Tips on dealing with frozen pipes

Matthew Lane • Jan 28, 2019 at 8:30 PM

KINGSPORT — Winter is coming back with a vengeance today as an arctic cold front sweeps across the Tennessee Valley and the southern Appalachians, bringing with it up to 4 inches of snow and plenty of headaches for area motorists.

And though you may have other pressing matters before you today, it’s actually the perfect time to double-check your water pipes and make sure they’re well-insulated. Hopefully, it’s not too late.

One unique property of water is that it expands as it freezes and no matter how strong the pipe is, enough expansion and pressure can cause metal and plastic pipes to crack and break.

The pipes most likely to freeze are ones exposed to the severe cold, such as outdoor faucets, swimming pool supply lines, water sprinklers and water pipes in areas like basements, crawl spaces, attics, garages and kitchen cabinets. Pipes running against exterior walls with little to no insulation are also subject to freezing.

Older houses and mobile homes are especially susceptible to freezing pipes.

According to State Farm insurance, when it came to frozen pipe claims in 2018, Tennessee was the fourth-highest state in the nation. Illinois came in number one.

The latest data shows more than 800 claims were paid in Tennessee for winter water losses, including frozen pipes. State Farm reports that the total payout for Tennessee claims reached more than $15 million, with the average cost per claim amounting to just over $19,000.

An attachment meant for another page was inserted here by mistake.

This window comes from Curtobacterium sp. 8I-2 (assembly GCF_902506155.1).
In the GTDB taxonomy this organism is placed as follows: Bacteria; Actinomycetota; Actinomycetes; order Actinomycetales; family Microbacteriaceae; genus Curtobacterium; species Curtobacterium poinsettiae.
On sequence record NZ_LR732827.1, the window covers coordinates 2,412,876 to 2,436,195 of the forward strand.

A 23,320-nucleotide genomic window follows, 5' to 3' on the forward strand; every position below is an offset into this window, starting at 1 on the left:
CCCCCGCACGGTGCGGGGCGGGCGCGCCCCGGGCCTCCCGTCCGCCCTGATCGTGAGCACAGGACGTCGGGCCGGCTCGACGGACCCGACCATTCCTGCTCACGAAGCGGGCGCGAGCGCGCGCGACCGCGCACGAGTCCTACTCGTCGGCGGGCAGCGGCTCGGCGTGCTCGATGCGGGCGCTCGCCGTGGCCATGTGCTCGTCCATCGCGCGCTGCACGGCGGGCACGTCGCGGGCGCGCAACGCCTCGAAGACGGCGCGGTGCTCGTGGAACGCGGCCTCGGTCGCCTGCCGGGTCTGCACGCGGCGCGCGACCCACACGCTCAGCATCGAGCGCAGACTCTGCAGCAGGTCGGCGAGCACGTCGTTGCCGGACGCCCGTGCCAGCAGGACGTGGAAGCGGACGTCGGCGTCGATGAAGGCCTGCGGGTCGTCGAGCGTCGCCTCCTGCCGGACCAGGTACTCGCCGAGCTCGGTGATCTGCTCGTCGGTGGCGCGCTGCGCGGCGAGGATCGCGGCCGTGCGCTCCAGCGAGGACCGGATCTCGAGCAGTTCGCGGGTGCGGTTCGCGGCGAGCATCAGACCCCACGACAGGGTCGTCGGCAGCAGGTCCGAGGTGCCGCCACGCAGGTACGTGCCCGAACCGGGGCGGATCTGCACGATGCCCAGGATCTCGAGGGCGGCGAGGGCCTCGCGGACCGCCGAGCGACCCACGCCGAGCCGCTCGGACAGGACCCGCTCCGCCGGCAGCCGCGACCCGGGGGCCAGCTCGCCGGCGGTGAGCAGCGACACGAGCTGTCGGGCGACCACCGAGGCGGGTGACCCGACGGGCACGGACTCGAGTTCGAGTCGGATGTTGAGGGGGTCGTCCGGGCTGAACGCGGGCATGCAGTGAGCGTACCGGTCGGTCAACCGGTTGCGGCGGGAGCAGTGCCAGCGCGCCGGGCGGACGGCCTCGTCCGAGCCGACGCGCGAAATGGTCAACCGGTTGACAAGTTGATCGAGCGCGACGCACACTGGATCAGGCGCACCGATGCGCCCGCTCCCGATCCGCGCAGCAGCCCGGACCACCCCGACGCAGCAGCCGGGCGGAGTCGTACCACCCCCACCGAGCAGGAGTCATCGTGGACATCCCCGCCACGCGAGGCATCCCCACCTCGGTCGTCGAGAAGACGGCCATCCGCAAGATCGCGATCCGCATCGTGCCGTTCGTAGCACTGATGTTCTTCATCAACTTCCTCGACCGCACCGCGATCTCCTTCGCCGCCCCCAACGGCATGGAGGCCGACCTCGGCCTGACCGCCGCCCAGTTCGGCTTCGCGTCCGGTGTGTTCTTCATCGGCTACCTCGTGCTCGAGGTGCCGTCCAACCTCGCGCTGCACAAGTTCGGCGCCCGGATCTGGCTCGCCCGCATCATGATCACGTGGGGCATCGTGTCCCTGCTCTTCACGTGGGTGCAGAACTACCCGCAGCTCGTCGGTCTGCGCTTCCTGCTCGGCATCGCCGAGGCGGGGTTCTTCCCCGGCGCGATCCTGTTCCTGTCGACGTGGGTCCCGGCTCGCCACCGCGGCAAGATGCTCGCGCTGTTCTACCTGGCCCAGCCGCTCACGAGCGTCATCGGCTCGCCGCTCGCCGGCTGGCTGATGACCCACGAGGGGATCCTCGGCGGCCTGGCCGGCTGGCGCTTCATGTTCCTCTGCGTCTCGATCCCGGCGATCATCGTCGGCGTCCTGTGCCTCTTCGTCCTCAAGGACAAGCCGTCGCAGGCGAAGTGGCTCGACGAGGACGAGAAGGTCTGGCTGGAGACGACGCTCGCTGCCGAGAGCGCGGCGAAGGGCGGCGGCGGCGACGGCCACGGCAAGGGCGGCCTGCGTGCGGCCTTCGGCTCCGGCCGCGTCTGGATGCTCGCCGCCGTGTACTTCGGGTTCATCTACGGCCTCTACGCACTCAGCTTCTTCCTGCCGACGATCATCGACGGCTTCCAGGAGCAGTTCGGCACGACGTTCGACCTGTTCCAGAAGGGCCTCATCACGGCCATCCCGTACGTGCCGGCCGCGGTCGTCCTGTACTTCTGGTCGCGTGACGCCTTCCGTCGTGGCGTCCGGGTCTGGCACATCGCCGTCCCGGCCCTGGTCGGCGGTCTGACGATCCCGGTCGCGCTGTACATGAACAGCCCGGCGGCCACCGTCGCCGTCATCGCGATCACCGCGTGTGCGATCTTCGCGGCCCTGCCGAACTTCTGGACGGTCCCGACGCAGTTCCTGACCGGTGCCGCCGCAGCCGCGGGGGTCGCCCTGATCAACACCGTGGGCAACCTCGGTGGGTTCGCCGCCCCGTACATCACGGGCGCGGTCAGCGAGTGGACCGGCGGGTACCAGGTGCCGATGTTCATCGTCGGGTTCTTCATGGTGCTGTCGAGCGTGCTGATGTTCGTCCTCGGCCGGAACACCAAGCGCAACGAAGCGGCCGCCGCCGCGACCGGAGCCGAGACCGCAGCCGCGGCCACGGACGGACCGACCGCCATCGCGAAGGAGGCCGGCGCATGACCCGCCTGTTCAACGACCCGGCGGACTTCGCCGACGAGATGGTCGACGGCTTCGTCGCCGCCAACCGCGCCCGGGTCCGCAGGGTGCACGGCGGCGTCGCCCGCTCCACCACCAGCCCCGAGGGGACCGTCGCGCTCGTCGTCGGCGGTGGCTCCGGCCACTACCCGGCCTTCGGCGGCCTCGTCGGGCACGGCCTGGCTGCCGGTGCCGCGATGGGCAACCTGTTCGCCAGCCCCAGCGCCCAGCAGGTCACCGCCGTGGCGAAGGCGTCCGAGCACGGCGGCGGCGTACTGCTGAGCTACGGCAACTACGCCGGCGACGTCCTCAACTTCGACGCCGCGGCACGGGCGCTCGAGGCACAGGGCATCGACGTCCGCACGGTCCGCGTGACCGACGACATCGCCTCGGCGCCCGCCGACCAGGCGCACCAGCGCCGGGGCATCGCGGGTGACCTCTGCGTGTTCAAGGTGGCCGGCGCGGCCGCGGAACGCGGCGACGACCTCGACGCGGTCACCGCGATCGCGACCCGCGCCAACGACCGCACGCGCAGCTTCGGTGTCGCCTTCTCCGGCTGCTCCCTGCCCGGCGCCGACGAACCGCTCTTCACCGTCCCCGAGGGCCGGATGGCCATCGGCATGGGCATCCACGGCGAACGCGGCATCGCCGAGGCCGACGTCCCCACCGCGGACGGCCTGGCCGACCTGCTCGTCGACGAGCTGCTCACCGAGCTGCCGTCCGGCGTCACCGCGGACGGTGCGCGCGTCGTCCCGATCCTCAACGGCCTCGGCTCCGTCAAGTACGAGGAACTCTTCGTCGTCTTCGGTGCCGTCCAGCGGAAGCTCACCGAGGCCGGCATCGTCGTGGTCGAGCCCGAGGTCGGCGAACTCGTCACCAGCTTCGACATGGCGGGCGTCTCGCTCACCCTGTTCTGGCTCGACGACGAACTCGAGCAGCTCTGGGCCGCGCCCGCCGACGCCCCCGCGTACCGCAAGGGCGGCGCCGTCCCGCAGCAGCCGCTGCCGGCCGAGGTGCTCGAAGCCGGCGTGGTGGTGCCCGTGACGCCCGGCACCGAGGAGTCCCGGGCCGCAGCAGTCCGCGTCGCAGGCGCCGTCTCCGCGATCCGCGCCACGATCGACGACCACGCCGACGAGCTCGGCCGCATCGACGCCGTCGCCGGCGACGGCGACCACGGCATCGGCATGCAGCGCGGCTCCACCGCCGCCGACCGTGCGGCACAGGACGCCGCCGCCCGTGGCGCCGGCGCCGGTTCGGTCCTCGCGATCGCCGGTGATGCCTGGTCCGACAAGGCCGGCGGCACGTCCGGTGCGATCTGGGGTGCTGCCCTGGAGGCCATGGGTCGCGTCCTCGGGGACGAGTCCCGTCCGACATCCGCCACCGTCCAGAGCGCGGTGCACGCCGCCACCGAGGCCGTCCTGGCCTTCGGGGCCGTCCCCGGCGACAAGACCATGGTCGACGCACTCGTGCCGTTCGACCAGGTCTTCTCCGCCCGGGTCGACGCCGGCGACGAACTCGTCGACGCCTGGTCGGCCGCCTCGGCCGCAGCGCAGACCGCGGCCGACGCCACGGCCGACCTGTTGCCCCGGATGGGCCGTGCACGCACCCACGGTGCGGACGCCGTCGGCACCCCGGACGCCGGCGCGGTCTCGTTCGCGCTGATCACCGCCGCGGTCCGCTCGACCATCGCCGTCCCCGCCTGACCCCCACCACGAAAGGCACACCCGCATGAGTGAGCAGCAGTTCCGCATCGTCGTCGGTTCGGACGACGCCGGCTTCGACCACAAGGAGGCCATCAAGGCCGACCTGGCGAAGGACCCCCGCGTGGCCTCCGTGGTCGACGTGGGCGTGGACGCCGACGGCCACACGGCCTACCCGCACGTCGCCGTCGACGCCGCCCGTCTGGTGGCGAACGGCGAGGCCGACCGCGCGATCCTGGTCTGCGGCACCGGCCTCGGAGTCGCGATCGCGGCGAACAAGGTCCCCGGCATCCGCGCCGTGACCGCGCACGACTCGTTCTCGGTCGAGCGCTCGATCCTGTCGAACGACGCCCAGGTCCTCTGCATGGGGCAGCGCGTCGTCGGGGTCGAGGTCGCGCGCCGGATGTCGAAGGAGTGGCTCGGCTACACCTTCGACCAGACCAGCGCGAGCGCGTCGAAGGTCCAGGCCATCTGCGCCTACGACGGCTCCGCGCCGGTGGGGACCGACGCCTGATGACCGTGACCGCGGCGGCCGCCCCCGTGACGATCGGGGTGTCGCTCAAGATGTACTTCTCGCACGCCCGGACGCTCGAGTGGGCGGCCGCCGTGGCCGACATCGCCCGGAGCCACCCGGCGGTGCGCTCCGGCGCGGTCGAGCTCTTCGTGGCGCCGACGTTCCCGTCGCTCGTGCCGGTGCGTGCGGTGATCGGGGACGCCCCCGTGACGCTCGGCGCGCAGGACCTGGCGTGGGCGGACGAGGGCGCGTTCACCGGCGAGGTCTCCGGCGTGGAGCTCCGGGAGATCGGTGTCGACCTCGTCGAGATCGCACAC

Here are some tips from State Farm to help prevent your pipes from freezing during the winter months.


• A trickle of hot and cold water might be all it takes to keep your pipes from freezing. Let warm water drip overnight, preferably from a faucet on an outside wall.

• Keep your thermostat set at the same temperature during both day and night.

• Open cabinet doors to allow heat to get to uninsulated pipes under sinks and appliances near exterior walls.


• Set the thermostat in your house no lower than 55°F (12°C).

• Ask a friend or neighbor to check your house daily to make sure it's warm enough to prevent freezing.

• Shut off and drain the water system.


• If you turn on your faucets and nothing comes out, leave the faucets turned on and call a plumber.

• To avoid electrocution, do not use electrical appliances in areas of standing water.

• Never try to thaw a pipe with a torch or other open flame because it could cause a fire hazard.

• You may be able to thaw a frozen pipe using a hair dryer. Start by warming the pipe as close to the faucet as possible, working toward the coldest section of pipe.

• If your water pipes have already burst, turn off the water at the main shutoff valve in the house; leave the water faucets turned on. Make sure everyone in your family knows where the water shutoff valve is and how to open and close it.